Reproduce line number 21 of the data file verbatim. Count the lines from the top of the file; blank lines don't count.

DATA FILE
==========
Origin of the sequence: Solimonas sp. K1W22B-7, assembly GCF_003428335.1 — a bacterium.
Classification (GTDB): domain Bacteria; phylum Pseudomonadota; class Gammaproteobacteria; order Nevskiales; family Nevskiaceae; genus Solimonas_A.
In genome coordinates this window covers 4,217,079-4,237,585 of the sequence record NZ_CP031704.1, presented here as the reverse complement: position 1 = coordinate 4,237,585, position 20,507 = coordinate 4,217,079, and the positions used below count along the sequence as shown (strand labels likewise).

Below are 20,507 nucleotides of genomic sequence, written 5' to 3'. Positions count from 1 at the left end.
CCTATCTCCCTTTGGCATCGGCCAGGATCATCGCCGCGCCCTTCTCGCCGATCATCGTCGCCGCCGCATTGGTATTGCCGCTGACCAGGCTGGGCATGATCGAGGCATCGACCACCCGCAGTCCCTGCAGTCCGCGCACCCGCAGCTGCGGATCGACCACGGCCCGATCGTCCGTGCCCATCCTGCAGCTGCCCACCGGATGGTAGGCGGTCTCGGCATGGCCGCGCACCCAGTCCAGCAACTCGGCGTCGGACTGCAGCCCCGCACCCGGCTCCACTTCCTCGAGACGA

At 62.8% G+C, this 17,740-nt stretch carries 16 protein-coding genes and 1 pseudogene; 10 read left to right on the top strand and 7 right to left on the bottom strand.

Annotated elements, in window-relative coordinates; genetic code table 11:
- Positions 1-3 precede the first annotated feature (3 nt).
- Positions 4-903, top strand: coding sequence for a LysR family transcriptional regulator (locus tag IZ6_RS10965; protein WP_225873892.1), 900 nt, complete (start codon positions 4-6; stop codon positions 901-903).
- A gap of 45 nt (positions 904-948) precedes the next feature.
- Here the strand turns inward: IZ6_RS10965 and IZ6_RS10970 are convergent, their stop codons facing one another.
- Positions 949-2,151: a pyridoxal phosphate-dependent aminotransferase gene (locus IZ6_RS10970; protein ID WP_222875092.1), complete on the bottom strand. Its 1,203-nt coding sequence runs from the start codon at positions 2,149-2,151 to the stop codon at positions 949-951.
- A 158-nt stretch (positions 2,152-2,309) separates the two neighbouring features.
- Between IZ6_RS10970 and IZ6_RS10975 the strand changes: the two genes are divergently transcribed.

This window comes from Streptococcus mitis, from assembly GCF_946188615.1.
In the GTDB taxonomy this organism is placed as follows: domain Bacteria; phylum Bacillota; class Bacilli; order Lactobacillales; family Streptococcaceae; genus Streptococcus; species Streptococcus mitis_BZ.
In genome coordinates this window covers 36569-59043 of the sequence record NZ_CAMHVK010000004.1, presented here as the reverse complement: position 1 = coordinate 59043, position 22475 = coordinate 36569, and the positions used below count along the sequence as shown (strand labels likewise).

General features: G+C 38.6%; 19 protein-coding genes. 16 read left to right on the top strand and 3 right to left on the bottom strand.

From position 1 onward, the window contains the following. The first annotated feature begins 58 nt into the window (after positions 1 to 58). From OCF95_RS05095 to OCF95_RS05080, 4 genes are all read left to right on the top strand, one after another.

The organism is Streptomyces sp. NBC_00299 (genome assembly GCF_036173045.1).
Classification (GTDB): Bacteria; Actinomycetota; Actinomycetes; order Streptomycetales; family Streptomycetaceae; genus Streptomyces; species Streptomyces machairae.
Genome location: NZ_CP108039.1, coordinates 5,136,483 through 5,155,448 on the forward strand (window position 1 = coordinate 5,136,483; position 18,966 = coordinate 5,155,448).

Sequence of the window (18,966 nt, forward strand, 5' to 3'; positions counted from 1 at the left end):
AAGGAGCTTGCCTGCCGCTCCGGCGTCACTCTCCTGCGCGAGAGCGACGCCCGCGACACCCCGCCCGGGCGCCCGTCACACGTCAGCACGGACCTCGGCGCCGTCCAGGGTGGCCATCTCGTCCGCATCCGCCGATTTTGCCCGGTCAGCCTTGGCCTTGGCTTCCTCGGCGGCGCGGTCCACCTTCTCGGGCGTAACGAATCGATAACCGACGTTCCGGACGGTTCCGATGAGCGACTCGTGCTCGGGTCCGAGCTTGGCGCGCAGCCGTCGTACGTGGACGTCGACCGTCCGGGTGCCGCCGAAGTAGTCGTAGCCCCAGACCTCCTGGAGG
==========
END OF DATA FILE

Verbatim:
Classification (GTDB): Bacteria; Actinomycetota; Actinomycetes; order Streptomycetales; family Streptomycetaceae; genus Streptomyces; species Streptomyces machairae.